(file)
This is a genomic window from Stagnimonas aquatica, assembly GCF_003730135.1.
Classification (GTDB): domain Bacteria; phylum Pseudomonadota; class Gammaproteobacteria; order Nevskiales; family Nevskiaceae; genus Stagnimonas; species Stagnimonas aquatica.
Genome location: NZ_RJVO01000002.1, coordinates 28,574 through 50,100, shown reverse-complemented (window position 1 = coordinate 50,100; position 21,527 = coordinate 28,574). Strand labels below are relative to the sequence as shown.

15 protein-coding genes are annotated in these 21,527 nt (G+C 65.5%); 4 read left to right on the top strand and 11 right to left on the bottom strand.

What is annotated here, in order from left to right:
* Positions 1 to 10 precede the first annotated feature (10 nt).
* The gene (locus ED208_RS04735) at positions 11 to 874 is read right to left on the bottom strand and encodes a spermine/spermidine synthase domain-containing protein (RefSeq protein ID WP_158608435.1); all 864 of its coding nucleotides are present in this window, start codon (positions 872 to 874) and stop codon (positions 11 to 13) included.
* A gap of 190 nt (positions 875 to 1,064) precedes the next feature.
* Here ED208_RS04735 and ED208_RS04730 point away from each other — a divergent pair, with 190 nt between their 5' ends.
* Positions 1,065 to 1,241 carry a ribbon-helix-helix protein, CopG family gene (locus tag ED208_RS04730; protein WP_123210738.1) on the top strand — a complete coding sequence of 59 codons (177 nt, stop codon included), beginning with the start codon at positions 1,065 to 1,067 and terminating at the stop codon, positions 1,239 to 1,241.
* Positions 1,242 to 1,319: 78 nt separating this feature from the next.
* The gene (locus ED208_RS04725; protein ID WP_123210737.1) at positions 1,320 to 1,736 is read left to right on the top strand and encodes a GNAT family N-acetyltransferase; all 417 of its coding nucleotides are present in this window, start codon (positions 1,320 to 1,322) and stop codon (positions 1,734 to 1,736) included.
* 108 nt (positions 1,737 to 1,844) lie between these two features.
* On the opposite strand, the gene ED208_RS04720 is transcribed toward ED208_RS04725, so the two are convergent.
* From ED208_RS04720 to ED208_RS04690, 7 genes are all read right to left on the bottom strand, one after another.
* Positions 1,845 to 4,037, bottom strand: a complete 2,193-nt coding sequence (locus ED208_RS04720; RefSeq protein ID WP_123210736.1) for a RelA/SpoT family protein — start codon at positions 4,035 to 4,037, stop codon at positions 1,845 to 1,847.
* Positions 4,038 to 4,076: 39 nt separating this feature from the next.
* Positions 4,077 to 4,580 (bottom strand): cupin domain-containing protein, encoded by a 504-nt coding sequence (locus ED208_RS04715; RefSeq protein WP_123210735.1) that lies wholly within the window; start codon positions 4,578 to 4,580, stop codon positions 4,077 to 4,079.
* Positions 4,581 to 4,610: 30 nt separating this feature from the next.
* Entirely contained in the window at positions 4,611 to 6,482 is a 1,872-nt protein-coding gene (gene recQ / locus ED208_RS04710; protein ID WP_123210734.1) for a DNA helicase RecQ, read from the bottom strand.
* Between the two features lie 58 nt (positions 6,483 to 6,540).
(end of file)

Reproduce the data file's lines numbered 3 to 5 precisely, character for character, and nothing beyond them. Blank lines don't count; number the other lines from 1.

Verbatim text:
Genome location: NZ_RJVO01000002.1, coordinates 28,574 through 50,100, shown reverse-complemented (window position 1 = coordinate 50,100; position 21,527 = coordinate 28,574). Strand labels below are relative to the sequence as shown.

15 protein-coding genes are annotated in these 21,527 nt (G+C 65.5%); 4 read left to right on the top strand and 11 right to left on the bottom strand.

What is annotated here, in order from left to right: